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Bahawalpur Derawar Fort

One of the oldest forts in this part of the former British India Empire, the Derawar Fort history goes back to almost 800 years (this age is disputed though).

Derawar Fort is a large square fortress in Pakistan near Bahawalpur. The forty bastions of Delawar are visible for many miles in Cholistan Desert. The walls have a circumference of 1500 meters and stand up to thirty meters high.

The first fort on the site was built by Rai Jajja Bhutta, whose sister was married to Deoraj, a prince of Jaisalmer. It remained in the hands of the royal family of Jaisalmer until captured and completely rebuilt by the nawabs of Bahawalpur in 1733. In 1747, the fort slipped from the hands of the Abbasis owing to Bahawal Khan's preoccupations at Shikarpur. Nawab Mubarak Khan took the stronghold back in 1804.

The nearby marble mosque was modeled after that in the Red Fort of Delhi. There is also a royal necropolis of the Abbasi family, which still owns the stronghold. The area is rich in archaeological artifacts associated with Ganweriwala, a vast but as-yet-unexcavated city of the Indus Valley Civilization.

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The imposing structure is situated on the edge Cholistan desert on the top of the ruins of ancient Harappan civilization. It has been the ancestral seat of the rulers of Bahawalpur for decades. The present building was built by Abbasi family or the Nawabs in 1733. Its walls are 30m high and there are 40 bastions, 10 on each side. The front area is guarded by a huge defensive tower at the main entrance. The boundaries were constructed from gypsum blocks transported from Uch some 65 kilometers away. The walls are built in mud tiles plastered and fresco painted.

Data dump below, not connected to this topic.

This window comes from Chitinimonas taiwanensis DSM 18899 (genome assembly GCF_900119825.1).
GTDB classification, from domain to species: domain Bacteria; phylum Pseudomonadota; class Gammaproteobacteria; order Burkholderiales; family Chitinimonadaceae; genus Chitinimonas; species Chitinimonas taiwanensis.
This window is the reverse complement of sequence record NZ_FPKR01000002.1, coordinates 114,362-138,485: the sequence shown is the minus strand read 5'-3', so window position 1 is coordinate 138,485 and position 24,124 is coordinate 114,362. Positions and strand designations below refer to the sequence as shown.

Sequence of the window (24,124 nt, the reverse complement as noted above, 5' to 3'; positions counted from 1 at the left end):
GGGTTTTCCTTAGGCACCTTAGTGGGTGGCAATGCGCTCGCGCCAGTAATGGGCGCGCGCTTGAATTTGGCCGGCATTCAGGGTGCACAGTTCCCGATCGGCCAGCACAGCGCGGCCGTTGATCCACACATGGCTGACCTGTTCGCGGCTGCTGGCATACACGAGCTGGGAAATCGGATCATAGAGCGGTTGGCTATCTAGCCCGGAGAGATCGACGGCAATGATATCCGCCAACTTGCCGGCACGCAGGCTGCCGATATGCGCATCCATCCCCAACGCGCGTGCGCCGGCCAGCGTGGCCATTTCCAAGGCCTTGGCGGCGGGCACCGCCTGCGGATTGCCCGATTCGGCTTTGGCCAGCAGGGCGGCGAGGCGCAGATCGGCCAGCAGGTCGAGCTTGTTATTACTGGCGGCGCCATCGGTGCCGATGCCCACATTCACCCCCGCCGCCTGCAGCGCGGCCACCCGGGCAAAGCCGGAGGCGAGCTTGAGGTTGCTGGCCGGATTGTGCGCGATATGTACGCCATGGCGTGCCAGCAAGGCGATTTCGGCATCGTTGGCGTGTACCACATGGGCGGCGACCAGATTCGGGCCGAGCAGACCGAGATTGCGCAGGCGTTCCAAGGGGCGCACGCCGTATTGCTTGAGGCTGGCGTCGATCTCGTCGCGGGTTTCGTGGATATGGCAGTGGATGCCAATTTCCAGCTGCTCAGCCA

The lofty and rolling battlements made of thin red bricks, ten on each side of the fort are visible from miles around. There are two old vintage guns mounted on pedestals in the dusty courtyard of the Fort.
The buildings inside include the Harem, Subedar's quarters, arsenal and a mosque. There is also a multi-roomed subterranean summer rest house of Nawabs called Sard Khana. The remains of a watchtower, a prison, the granary, a guard house and some 100 inaccessible tunnels and the rumored subterranean chambers with buried treasures of the former rulers.
The once gaily painted rest house or baradari on top of the north-eastern bastion still flies high the flag of the former ruling family of the former Bahawalpur State as a symbol of their authority over the area.

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However the fort nowadays is in very perilous condition mainly due to ravages of time and partially due to the negligence of authorities. There are huge ditches in and around the main boundary wall and the gates. Most of buildings have developed huge cracks. The underground cells and wooden structure is now infested with bats and being destroyed by termites. The day doesn’t seem to far away when the whole structure may crumble in one giant sand dune.

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